Final proof that TMBG and their fans are on different planets (at least as far as humor is concerned) came at the post-movie question-and-answer session with the director and the band members themselves. The nerdy technical questions (“What kind of camera did you use? Which song do you like playing best? What’s your musical education?”) were followed by a number of evangelical-Christian-style personal revelations (“You guys have changed my life,” etc). Of course, these were not really questions at all, but they did provoke sympathetic answers all the same (yes, TMBG are nice). I managed to endure this spectacle with nothing worse than curled toes of embarrassment. However, I really lost my patience when someone asked, “How has 9/11 affected your creativity and are you planning to write any songs on the subject?” Oh, yes, like “I Saw My Baby Wearing Osama’s Beard.” They might even be able to fit in the Cod Caperers’ Korean dish under the axis-of-evil theme if they could establish its origin north of the 38th parallel. But such is TMBG’s infinite patience that they confined their answer to a few gentle “no”s.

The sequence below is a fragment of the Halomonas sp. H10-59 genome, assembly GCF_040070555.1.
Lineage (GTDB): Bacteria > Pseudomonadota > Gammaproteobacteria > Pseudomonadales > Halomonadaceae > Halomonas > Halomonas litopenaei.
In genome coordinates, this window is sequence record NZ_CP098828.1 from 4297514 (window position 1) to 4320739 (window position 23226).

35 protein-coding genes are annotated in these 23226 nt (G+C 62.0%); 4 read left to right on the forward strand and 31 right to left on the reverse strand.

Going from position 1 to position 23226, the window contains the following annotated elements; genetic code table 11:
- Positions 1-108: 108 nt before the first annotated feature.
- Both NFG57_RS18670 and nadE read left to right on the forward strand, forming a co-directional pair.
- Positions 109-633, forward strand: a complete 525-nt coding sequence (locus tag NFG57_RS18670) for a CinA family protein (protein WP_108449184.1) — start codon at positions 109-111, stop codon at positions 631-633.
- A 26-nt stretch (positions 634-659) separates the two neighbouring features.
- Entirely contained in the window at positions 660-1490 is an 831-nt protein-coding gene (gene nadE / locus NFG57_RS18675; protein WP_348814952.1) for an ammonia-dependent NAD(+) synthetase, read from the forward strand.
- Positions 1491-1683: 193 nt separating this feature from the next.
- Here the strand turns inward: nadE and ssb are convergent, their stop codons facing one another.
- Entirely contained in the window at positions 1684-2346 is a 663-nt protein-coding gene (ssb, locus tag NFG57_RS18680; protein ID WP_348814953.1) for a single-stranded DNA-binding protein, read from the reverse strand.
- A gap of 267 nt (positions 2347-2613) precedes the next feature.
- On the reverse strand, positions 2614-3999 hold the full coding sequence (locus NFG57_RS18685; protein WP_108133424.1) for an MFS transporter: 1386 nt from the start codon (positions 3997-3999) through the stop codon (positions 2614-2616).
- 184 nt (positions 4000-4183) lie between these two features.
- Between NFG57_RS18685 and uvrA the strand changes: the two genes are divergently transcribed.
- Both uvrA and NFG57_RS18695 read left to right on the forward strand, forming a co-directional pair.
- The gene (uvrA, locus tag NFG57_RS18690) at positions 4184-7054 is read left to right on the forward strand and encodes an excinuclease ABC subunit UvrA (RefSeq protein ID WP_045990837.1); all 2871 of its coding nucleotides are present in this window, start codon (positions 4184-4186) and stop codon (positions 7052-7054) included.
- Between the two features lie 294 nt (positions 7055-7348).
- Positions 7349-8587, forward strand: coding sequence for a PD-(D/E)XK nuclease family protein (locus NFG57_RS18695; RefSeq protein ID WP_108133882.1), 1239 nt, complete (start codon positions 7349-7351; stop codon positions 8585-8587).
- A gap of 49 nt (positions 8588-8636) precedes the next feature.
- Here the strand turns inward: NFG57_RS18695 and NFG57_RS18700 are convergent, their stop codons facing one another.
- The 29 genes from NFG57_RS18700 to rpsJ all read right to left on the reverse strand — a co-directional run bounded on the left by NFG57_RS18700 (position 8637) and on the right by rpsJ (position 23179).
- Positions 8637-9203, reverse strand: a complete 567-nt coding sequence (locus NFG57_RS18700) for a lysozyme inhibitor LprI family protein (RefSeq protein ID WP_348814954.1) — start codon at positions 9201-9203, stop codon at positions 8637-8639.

The real cat’s meow, though, (such that it deserves a paragraph to itself) came out of the mouth of some lady who had seen them live the previous day (and should therefore be regarded as a fan, according to standard criteria). “Are your songs intentionally educational?” she wanted to know. “Is there an anti-substance abuse message in some of them?” Anti-substance abuse?! The poor Johns could only manage: “No, in fact we are drunk right now.” Even saints, it seems, are sometimes driven to the bottle.
Still, it was an enjoyable experience, certainly humorous in more ways than one. By the way, we are pleased to announce that this article comes last in the all-time “quirky” word count for articles on TMBG. If I were to add the sentence “they might be quirky, quirky, quirky, quirky, quirky, quirky, quirky, quirky giants,” I would bring that word count up to about average. Oops…